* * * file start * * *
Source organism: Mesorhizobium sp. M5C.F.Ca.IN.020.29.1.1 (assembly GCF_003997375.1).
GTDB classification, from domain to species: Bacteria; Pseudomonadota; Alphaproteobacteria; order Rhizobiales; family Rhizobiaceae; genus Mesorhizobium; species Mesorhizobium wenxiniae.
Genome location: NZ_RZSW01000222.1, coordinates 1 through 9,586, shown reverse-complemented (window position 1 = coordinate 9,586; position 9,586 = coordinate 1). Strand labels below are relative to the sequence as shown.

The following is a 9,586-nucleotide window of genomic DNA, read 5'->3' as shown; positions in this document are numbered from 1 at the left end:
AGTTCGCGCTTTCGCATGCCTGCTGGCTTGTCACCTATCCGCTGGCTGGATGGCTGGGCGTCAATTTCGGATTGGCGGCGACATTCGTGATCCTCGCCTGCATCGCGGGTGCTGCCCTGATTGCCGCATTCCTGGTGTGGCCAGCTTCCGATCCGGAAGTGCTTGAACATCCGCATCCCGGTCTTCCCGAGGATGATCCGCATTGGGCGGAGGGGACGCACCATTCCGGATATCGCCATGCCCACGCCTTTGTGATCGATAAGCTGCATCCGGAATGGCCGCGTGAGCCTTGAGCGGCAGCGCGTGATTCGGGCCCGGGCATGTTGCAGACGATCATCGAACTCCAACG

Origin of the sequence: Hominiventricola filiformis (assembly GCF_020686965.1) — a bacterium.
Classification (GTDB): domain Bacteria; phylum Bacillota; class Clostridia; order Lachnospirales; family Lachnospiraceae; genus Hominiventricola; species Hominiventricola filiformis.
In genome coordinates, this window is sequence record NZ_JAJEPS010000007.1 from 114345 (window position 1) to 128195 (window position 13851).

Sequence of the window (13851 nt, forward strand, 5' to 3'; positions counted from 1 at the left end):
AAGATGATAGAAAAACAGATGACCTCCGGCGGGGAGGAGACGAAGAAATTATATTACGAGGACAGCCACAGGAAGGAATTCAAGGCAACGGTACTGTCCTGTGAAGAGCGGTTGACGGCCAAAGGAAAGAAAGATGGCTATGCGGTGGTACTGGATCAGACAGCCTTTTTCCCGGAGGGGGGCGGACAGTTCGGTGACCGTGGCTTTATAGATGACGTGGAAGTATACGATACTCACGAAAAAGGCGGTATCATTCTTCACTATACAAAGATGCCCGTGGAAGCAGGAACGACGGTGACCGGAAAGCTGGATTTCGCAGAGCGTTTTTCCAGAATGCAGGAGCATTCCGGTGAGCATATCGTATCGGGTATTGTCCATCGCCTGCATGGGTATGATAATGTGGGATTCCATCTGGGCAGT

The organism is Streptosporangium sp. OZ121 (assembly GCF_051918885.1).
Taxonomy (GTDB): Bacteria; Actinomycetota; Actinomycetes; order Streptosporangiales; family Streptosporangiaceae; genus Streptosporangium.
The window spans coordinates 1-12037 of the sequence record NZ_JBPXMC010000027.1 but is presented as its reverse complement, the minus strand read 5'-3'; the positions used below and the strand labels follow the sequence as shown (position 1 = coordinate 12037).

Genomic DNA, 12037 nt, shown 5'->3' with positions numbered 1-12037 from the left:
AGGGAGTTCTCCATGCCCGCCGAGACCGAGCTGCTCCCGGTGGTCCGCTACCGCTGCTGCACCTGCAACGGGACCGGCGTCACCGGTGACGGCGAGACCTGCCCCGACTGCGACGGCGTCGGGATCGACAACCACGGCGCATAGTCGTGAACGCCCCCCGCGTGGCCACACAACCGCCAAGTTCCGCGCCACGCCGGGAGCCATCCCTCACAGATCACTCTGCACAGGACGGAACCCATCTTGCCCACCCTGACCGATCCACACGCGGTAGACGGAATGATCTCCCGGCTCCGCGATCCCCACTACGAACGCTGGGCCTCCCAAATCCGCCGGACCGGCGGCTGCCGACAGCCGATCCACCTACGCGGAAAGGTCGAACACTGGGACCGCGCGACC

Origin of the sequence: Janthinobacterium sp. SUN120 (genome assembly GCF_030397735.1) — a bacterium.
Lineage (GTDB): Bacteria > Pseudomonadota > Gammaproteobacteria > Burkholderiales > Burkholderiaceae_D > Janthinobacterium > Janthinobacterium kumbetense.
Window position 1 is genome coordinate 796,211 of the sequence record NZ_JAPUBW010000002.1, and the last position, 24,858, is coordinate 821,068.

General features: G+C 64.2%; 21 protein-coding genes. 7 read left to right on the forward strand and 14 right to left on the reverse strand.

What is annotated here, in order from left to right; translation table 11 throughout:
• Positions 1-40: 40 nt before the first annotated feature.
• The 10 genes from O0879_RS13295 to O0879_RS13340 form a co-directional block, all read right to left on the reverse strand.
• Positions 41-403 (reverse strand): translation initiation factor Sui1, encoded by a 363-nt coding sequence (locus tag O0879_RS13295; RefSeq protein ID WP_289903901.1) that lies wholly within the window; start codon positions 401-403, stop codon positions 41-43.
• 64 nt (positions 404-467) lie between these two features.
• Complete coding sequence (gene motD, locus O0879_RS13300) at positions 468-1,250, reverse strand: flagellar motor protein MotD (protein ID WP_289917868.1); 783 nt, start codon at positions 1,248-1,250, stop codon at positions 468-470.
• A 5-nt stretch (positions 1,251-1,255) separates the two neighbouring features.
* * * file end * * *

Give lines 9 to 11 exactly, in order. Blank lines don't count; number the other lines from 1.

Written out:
Sequence of the window (13851 nt, forward strand, 5' to 3'; positions counted from 1 at the left end):
AAGATGATAGAAAAACAGATGACCTCCGGCGGGGAGGAGACGAAGAAATTATATTACGAGGACAGCCACAGGAAGGAATTCAAGGCAACGGTACTGTCCTGTGAAGAGCGGTTGACGGCCAAAGGAAAGAAAGATGGCTATGCGGTGGTACTGGATCAGACAGCCTTTTTCCCGGAGGGGGGCGGACAGTTCGGTGACCGTGGCTTTATAGATGACGTGGAAGTATACGATACTCACGAAAAAGGCGGTATCATTCTTCACTATACAAAGATGCCCGTGGAAGCAGGAACGACGGTGACCGGAAAGCTGGATTTCGCAGAGCGTTTTTCCAGAATGCAGGAGCATTCCGGTGAGCATATCGTATCGGGTATTGTCCATCGCCTGCATGGGTATGATAATGTGGGATTCCATCTGGGCAGT

The organism is Streptosporangium sp. OZ121 (assembly GCF_051918885.1).